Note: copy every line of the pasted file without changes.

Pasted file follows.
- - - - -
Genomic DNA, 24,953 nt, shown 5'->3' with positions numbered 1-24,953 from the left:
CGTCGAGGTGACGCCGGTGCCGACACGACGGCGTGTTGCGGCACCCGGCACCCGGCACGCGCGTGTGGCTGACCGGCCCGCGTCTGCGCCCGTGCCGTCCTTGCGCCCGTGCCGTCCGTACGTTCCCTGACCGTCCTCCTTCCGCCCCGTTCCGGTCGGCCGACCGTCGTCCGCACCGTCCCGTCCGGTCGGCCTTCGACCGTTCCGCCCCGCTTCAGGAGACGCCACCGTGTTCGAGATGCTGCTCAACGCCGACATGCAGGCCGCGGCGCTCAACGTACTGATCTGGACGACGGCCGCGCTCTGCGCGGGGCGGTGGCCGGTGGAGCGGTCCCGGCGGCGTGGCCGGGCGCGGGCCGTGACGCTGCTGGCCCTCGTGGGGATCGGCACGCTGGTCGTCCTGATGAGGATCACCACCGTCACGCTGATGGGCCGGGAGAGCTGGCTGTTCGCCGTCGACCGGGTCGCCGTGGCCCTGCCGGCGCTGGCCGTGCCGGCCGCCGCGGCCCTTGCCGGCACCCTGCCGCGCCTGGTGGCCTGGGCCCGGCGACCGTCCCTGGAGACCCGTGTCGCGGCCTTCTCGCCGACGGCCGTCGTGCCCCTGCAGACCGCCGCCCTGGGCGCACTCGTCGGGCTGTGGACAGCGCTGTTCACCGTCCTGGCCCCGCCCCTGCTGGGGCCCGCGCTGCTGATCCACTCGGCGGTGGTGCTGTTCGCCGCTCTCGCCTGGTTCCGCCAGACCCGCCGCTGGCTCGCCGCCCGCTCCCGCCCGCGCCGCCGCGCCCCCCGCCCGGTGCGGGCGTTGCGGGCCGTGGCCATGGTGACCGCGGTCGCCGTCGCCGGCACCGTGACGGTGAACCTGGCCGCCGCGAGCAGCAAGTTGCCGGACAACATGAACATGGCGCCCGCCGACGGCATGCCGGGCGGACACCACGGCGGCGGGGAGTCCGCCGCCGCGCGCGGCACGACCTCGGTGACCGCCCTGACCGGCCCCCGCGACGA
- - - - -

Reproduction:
Genomic DNA, 24,953 nt, shown 5'->3' with positions numbered 1-24,953 from the left:
CGTCGAGGTGACGCCGGTGCCGACACGACGGCGTGTTGCGGCACCCGGCACCCGGCACGCGCGTGTGGCTGACCGGCCCGCGTCTGCGCCCGTGCCGTCCTTGCGCCCGTGCCGTCCGTACGTTCCCTGACCGTCCTCCTTCCGCCCCGTTCCGGTCGGCCGACCGTCGTCCGCACCGTCCCGTCCGGTCGGCCTTCGACCGTTCCGCCCCGCTTCAGGAGACGCCACCGTGTTCGAGATGCTGCTCAACGCCGACATGCAGGCCGCGGCGCTCAACGTACTGATCTGGACGACGGCCGCGCTCTGCGCGGGGCGGTGGCCGGTGGAGCGGTCCCGGCGGCGTGGCCGGGCGCGGGCCGTGACGCTGCTGGCCCTCGTGGGGATCGGCACGCTGGTCGTCCTGATGAGGATCACCACCGTCACGCTGATGGGCCGGGAGAGCTGGCTGTTCGCCGTCGACCGGGTCGCCGTGGCCCTGCCGGCGCTGGCCGTGCCGGCCGCCGCGGCCCTTGCCGGCACCCTGCCGCGCCTGGTGGCCTGGGCCCGGCGACCGTCCCTGGAGACCCGTGTCGCGGCCTTCTCGCCGACGGCCGTCGTGCCCCTGCAGACCGCCGCCCTGGGCGCACTCGTCGGGCTGTGGACAGCGCTGTTCACCGTCCTGGCCCCGCCCCTGCTGGGGCCCGCGCTGCTGATCCACTCGGCGGTGGTGCTGTTCGCCGCTCTCGCCTGGTTCCGCCAGACCCGCCGCTGGCTCGCCGCCCGCTCCCGCCCGCGCCGCCGCGCCCCCCGCCCGGTGCGGGCGTTGCGGGCCGTGGCCATGGTGACCGCGGTCGCCGTCGCCGGCACCGTGACGGTGAACCTGGCCGCCGCGAGCAGCAAGTTGCCGGACAACATGAACATGGCGCCCGCCGACGGCATGCCGGGCGGACACCACGGCGGCGGGGAGTCCGCCGCCGCGCGCGGCACGACCTCGGTGACCGCCCTGACCGGCCCCCGCGACGA